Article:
Exposure
Wilfred Owen, (1893-1918)
  • He was encouraged in his poetry by Siegfried Sassoon
  • while both convalesced at Craiglockhart War Hospital near Edinburgh.
  • Completed in 1918

  • Our brains ache, in the merciless iced east winds that knive
  • Wearied we keep awake because the night is silent...
  • Low, drooping flares confuse our memory of the salient
  • Worried by silence, sentries whisper, curious, nervous,
  • But nothing happens.
  • Watching, we hear the mad gusts tugging on the wire,
  • Like twitching agonies of men among its brambles.
  • Northward, incessantly, the flickering gunnery rumbles,
  • Far off, like a dull rumour of some other war.
  • What are we doing here?
  • The poignant misery of dawn begins to grow ...
  • We only know war lasts, rain soaks, and clouds sag stormy.
  • Dawn massing in the east her melancholy army
  • Attacks once more in ranks on shivering ranks of gray,
  • But nothing happens.
  • Sudden successive flights of bullets streak the silence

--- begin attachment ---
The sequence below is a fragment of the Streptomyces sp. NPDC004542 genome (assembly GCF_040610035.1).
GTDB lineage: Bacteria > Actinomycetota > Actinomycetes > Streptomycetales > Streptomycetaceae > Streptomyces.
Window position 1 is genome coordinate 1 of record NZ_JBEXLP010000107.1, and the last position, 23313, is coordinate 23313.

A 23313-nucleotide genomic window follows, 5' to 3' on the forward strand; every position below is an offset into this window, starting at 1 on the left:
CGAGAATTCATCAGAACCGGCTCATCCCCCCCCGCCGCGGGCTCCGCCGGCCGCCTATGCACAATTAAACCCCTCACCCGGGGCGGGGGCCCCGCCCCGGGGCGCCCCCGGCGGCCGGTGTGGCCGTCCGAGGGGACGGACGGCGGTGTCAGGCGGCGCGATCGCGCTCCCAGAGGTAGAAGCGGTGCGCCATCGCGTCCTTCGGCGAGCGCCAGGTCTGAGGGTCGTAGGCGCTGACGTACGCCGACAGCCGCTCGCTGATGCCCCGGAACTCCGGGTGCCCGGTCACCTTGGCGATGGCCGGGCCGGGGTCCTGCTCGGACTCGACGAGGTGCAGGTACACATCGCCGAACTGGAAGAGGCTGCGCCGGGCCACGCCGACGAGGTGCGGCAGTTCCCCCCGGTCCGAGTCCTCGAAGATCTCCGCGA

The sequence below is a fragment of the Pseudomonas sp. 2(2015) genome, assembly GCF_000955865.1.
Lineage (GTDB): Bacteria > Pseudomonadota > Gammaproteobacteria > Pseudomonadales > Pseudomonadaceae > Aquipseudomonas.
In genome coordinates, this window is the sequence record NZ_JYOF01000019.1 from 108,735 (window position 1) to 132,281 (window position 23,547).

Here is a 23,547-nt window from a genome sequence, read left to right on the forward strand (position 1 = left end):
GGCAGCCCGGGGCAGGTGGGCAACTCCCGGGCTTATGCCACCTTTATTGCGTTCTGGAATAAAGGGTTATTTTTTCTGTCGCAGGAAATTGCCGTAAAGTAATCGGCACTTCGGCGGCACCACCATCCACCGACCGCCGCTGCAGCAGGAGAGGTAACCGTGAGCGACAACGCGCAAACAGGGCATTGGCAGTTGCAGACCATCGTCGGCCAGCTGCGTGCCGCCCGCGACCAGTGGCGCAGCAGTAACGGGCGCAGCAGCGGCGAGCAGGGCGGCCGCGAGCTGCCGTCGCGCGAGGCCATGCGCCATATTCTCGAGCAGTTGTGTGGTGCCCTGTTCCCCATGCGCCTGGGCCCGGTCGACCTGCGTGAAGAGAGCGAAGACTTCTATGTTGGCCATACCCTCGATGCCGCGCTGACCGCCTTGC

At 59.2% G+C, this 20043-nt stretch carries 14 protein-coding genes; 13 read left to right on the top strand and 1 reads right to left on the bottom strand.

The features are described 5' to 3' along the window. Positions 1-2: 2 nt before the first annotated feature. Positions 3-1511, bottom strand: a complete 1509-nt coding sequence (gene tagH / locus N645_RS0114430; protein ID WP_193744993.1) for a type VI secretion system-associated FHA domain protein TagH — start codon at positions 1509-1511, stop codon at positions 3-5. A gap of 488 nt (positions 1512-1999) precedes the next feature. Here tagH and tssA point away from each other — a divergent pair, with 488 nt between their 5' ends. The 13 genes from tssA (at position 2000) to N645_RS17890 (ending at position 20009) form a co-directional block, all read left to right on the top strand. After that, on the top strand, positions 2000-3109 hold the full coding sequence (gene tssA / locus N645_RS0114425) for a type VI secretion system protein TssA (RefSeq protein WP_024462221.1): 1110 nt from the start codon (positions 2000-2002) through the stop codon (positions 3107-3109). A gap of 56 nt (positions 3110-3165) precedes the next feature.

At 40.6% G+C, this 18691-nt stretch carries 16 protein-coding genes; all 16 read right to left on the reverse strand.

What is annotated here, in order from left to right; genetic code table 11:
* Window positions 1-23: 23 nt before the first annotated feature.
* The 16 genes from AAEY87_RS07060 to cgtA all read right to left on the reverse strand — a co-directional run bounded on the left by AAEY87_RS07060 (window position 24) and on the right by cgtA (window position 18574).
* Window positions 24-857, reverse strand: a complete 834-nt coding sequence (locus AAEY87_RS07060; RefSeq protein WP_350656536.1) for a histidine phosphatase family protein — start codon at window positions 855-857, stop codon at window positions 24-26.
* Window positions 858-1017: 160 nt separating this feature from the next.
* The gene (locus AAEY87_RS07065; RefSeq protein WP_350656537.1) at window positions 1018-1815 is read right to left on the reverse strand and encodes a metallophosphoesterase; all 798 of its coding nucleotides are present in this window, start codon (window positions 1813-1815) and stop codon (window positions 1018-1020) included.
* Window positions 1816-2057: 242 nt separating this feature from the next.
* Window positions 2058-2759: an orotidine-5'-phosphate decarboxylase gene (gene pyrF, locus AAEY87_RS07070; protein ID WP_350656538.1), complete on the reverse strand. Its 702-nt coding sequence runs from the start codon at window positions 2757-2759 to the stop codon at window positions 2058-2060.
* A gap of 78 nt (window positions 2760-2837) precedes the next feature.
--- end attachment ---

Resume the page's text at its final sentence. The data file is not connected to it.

• Less deathly than the air that shudders black with snow,
  • With sidelong flowing flakes that flock, pause and renew;
  • We watch them wandering up and down the wind's nonchalance,
  • But nothing happens.
  • Pale flakes with fingering stealth come feeling for our faces -
  • We cringe in holes, back on forgotten dreams, and stare, snow
  • Deep into grassier ditches. So we drowse, sun-dozed,
  • Littered with blossoms trickling where the blackbird fusses.
  • Is it that we are dying?
  • Slowly our ghosts drag home: glimpsing the sunk fires, glozed
  • With crusted dark-red jewels; crickets jingle there;
  • For hours the innocent mice rejoice: the house is theirs;
  • Shutters and doors, all closed: on us the doors are closed, -
  • We turn back to our dying.
  • Since we believe not otherwise can kind fires burn;
  • Nor ever suns smile true on child, or field, or fruit.
  • For God's invincible spring our love is made afraid;
  • Therefore, not loath, we lie out here; therefore were born,
  • For love of God seems dying.
  • Tonight, this frost will fasten on this mud and us,
  • Shrivelling many hands, puckering foreheads crisp.
  • The burying-party, picks and shovels in their shaking grasp,
  • Pause over half-known faces. All their eyes are ice,
  • But nothing happens.
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